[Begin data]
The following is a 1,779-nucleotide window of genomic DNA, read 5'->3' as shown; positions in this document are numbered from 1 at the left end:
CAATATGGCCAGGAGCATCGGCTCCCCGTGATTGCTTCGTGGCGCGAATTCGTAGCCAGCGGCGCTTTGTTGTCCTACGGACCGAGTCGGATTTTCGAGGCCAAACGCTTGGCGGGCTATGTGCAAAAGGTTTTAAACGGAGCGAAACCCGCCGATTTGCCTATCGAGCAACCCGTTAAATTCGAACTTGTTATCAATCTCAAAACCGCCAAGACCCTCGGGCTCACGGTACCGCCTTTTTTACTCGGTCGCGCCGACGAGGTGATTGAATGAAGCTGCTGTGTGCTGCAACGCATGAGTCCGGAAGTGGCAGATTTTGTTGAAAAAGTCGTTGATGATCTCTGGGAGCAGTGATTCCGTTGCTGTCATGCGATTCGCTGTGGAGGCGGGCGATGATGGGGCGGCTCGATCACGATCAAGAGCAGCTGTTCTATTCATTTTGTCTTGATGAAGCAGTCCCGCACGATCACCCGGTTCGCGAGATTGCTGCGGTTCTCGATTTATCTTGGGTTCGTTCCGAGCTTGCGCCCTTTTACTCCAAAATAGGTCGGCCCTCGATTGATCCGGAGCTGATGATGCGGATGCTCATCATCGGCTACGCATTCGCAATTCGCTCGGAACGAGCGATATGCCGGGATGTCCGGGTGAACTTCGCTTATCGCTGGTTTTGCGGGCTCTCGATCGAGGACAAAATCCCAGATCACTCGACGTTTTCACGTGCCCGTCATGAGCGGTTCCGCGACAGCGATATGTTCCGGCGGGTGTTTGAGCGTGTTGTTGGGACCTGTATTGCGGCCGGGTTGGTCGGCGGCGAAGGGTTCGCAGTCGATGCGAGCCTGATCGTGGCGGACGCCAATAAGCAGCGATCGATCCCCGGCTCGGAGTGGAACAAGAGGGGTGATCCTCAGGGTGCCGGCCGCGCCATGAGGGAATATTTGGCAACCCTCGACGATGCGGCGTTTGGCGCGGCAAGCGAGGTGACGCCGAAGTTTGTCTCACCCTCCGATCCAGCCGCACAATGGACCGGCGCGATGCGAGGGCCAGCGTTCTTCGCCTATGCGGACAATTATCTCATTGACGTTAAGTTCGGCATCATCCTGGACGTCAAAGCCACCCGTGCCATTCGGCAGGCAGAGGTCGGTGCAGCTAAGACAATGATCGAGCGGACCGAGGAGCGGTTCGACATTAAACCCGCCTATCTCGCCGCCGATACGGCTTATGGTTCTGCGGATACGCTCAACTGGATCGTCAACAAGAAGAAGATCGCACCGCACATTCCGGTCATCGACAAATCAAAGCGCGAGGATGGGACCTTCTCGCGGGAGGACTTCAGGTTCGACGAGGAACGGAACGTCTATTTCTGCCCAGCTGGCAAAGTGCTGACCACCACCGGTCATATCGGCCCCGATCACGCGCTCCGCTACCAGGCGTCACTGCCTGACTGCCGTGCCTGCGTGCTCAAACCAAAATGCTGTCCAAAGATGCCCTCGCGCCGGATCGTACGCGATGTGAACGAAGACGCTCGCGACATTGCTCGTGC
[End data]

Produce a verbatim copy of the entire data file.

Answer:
The following is a 1,779-nucleotide window of genomic DNA, read 5'->3' as shown; positions in this document are numbered from 1 at the left end:
CAATATGGCCAGGAGCATCGGCTCCCCGTGATTGCTTCGTGGCGCGAATTCGTAGCCAGCGGCGCTTTGTTGTCCTACGGACCGAGTCGGATTTTCGAGGCCAAACGCTTGGCGGGCTATGTGCAAAAGGTTTTAAACGGAGCGAAACCCGCCGATTTGCCTATCGAGCAACCCGTTAAATTCGAACTTGTTATCAATCTCAAAACCGCCAAGACCCTCGGGCTCACGGTACCGCCTTTTTTACTCGGTCGCGCCGACGAGGTGATTGAATGAAGCTGCTGTGTGCTGCAACGCATGAGTCCGGAAGTGGCAGATTTTGTTGAAAAAGTCGTTGATGATCTCTGGGAGCAGTGATTCCGTTGCTGTCATGCGATTCGCTGTGGAGGCGGGCGATGATGGGGCGGCTCGATCACGATCAAGAGCAGCTGTTCTATTCATTTTGTCTTGATGAAGCAGTCCCGCACGATCACCCGGTTCGCGAGATTGCTGCGGTTCTCGATTTATCTTGGGTTCGTTCCGAGCTTGCGCCCTTTTACTCCAAAATAGGTCGGCCCTCGATTGATCCGGAGCTGATGATGCGGATGCTCATCATCGGCTACGCATTCGCAATTCGCTCGGAACGAGCGATATGCCGGGATGTCCGGGTGAACTTCGCTTATCGCTGGTTTTGCGGGCTCTCGATCGAGGACAAAATCCCAGATCACTCGACGTTTTCACGTGCCCGTCATGAGCGGTTCCGCGACAGCGATATGTTCCGGCGGGTGTTTGAGCGTGTTGTTGGGACCTGTATTGCGGCCGGGTTGGTCGGCGGCGAAGGGTTCGCAGTCGATGCGAGCCTGATCGTGGCGGACGCCAATAAGCAGCGATCGATCCCCGGCTCGGAGTGGAACAAGAGGGGTGATCCTCAGGGTGCCGGCCGCGCCATGAGGGAATATTTGGCAACCCTCGACGATGCGGCGTTTGGCGCGGCAAGCGAGGTGACGCCGAAGTTTGTCTCACCCTCCGATCCAGCCGCACAATGGACCGGCGCGATGCGAGGGCCAGCGTTCTTCGCCTATGCGGACAATTATCTCATTGACGTTAAGTTCGGCATCATCCTGGACGTCAAAGCCACCCGTGCCATTCGGCAGGCAGAGGTCGGTGCAGCTAAGACAATGATCGAGCGGACCGAGGAGCGGTTCGACATTAAACCCGCCTATCTCGCCGCCGATACGGCTTATGGTTCTGCGGATACGCTCAACTGGATCGTCAACAAGAAGAAGATCGCACCGCACATTCCGGTCATCGACAAATCAAAGCGCGAGGATGGGACCTTCTCGCGGGAGGACTTCAGGTTCGACGAGGAACGGAACGTCTATTTCTGCCCAGCTGGCAAAGTGCTGACCACCACCGGTCATATCGGCCCCGATCACGCGCTCCGCTACCAGGCGTCACTGCCTGACTGCCGTGCCTGCGTGCTCAAACCAAAATGCTGTCCAAAGATGCCCTCGCGCCGGATCGTACGCGATGTGAACGAAGACGCTCGCGACATTGCTCGTGC